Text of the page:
It is in liberal America that the highest court recently gutted voter protection legislation, leading to what many believe to be widespread efforts to suppress the vote, including most recently the spectacle in the Arizona primary where voters were made to stand in line for five hours to cast a ballot. Who knows how many people simply went home without voting at all, in liberal America.
And this is just some of America’s greatest domestic hits. If we were to bring in America’s imperial adventures abroad, and especially its liberal love of knocking out popularly elected leaders, this post could go on forever.
Garbage Health Care
As a lover of all things welfare, what struck me most about the piece was not its blindness to the terrible track record of respecting individual rights in liberal America. It was the utterly strange triumphalism about liberal welfare.
Nor do realistic advocates of social and economic equality have any reason to share or accept the left’s desperation. The popular, sitting liberal president has enacted the most important egalitarian social reforms in half a century, including higher taxes on the rich, lower taxes on the poor, and significant new income transfers to poor and working-class Americans through health-care reform and other measures.
I was hunting for a mention of health care because the immense terribleness of the US health care system is matched only by Chait’s strange effusiveness about it. Even after the beloved Obamacare, 1 in 5 Americans are uninsured or underinsured. Despite the fact that we can’t figure out how to provide decent health care access for a fifth of our people, we also somehow spend 80% more of our GDP on health care than the OECD average.
Health care is a fun example to use in the Marxism/Socialism v. Liberalism game because it’s entirely clear at this point that the best way to have a killer health care system in 2016 is to have had a strong socialist movement in the early or mid 20th century. The best health care system in the world according to the widely-cited Commonwealth fund is the NHS in the United Kingdom. The NHS is the closest thing in the developed world to a full blown socialist health care system. The government not only pays for everyone’s health care, but it also runs the system and directly employs and manages the healthcare providers. The NHS was put in place after World War II by the avowedly socialist Labour Party.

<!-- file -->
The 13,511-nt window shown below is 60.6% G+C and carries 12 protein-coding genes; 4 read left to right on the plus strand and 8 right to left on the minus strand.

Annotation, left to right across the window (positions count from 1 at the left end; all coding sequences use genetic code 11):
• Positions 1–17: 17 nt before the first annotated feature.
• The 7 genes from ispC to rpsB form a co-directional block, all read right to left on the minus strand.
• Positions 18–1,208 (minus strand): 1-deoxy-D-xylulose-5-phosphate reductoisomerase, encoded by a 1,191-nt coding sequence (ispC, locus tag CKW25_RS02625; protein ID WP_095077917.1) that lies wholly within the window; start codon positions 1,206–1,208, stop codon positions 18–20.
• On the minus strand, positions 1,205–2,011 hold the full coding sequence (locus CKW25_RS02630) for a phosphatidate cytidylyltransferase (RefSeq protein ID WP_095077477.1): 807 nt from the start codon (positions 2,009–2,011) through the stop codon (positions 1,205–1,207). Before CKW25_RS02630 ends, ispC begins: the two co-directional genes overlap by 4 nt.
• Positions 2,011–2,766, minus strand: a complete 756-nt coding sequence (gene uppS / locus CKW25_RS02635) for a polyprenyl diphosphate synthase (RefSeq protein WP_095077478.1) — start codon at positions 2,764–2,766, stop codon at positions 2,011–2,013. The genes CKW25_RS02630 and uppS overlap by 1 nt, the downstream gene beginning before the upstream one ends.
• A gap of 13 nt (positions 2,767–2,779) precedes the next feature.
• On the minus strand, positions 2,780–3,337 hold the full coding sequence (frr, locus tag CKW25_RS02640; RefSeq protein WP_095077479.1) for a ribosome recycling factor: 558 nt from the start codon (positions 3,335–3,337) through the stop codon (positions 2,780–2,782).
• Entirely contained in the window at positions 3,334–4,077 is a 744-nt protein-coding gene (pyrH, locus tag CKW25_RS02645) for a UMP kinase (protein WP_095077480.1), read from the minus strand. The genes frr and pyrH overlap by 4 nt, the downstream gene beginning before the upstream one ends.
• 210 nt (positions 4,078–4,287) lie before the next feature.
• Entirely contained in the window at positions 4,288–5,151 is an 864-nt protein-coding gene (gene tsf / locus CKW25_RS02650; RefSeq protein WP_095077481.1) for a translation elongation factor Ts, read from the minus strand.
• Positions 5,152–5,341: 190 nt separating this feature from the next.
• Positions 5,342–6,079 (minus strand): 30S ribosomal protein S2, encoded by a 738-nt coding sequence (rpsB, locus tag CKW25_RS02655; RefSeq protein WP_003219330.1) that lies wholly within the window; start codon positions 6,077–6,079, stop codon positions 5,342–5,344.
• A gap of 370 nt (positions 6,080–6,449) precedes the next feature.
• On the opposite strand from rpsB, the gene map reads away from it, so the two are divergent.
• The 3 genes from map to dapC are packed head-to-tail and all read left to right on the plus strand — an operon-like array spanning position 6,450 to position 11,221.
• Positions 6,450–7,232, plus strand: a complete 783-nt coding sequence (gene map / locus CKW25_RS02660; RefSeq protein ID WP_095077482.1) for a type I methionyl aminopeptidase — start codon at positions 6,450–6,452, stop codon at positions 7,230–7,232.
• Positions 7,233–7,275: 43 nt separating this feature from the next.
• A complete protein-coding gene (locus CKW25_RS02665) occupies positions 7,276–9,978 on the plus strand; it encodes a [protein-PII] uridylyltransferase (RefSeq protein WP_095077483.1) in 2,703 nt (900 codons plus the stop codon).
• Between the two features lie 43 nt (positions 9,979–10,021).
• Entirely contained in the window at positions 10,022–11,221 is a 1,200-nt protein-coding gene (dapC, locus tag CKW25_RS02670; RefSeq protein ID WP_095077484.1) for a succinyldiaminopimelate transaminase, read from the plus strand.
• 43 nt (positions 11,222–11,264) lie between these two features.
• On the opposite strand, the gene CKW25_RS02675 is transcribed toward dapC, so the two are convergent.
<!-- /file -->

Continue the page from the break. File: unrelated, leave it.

When you aren’t going full blown NHS-style socialism, the best health care systems are those in which the central government has fully nationalized the health insurance sector, aka single-payer health care. The US doesn’t have that either and when it was proposed throughout the years, it was attacked specifically because of its socialist character. Proto-Chaits killed it.
Instead of adopting good socialist health care systems, the US took the liberal route, which is why we find ourselves where were are. Liberal health care has been so bad in fact that, in 2016, Chait and people like him can write articles in which they are downright giddy that the US is a bit closer to where countries with stronger socialist influences were 70 years ago.